Millions of visitors to Canada would be charged a new fee under a proposed electronic security screening plan.
The federal government is soliciting public comment on the plan to introduce online travel applications as part of the sweeping perimeter security pact with the United States.
Foreign nationals who currently do not need a visa to visit Canada – including people from Britain, France and many other countries – would have to successfully apply for an electronic travel authorization before arriving by air.
U.S. citizens would be exempted from the new requirement.
Records released under the Access to Information Act say Canada expects approximately 3.5 million electronic travel authorization applications annually beginning in April, 2015.
It would align Canada's approach to screening visa-exempt foreign visitors with that of the United States, which already has a similar electronic system in place. The idea is to identify possible security threats before they reach North America.
Visitors would apply through the Citizenship and Immigration website by entering biographic details, passport and background information – the kind of data now requested by officers at Canadian entry ports or in a visa application, says a recently published notice requesting feedback on the initiative.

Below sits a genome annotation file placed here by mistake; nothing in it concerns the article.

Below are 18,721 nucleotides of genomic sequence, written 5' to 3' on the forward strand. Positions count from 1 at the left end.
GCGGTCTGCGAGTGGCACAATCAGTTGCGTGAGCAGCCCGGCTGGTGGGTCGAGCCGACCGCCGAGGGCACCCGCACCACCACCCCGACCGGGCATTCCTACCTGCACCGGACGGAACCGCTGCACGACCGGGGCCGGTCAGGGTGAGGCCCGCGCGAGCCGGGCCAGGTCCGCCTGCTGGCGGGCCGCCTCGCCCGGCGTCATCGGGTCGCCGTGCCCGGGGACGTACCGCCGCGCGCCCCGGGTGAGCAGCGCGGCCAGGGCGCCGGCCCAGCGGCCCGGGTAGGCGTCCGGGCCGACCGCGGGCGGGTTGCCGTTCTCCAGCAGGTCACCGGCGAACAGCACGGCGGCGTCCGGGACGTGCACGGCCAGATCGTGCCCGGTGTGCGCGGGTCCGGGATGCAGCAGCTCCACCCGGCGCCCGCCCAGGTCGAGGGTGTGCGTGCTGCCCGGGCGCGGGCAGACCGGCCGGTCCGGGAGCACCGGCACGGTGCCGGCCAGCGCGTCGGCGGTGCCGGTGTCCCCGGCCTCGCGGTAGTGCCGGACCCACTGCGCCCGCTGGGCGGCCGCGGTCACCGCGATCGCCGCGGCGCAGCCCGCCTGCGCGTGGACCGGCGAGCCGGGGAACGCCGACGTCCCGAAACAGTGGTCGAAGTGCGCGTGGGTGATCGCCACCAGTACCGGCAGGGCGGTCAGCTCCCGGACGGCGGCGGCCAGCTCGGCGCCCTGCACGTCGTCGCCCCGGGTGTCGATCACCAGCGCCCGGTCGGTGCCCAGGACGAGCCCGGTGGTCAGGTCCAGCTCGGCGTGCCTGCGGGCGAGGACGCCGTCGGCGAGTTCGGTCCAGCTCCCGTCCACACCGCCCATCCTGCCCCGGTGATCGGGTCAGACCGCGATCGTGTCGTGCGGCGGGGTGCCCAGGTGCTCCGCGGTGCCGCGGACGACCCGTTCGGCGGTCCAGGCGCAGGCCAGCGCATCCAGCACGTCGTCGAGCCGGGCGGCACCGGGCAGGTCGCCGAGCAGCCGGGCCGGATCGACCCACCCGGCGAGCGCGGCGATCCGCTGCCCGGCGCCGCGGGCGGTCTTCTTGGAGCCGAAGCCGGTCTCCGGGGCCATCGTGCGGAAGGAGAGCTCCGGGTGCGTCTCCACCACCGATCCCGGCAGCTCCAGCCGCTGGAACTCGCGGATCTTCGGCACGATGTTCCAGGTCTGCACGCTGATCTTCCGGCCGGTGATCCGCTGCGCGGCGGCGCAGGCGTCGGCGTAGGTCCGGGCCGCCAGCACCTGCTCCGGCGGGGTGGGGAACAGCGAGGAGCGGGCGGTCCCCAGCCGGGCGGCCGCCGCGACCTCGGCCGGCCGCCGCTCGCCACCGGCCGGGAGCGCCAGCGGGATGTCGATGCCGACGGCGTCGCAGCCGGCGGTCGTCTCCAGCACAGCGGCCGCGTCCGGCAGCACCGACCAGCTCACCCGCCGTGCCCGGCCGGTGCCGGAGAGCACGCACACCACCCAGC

An electronic system would verify the information against immigration and enforcement databases and conduct a risk assessment of the applicant.
"It is expected that the vast majority of applications would be approved by the electronic system within minutes of applying," the published notice says. "It is also expected that [affected] travellers may experience faster processing when they arrive in Canada as they have already been pre-screened."
Those not approved by the electronic system would be referred to an officer for further examination and a decision.
The government plans to charge a "cost recovery" fee – how much isn't specified, but it would be a "minimal amount," the notice says. Approved applications would be valid for multiple entries to Canada over a period of up to five years.
"We're never in favour of new traveller taxes," said David Goldstein, president of the Tourism Industry Association of Canada.
However, he applauded the federal effort to catch up to other countries by using technology to modernize the application system for foreign visitors.
If the electronic travel authorization program is successful, Canada could open it to visitors from countries such as Mexico – who now must shell out money for a full-fledged visa, a more onerous hurdle that has hurt tourism, Goldstein suggested.
The privacy commissioner's office has expressed concern about the program's "lack of transparency," citing questions as to the information being collected and how it will be used – particularly given that it will be kept for up to 15 years.
"To a large degree, these matters have been shaped behind closed doors, most notably through arrangements with the U.S. rather than through open and public debate," the office said in a brief last year.
Citizenship and Immigration is accepting feedback on the plan until mid-January.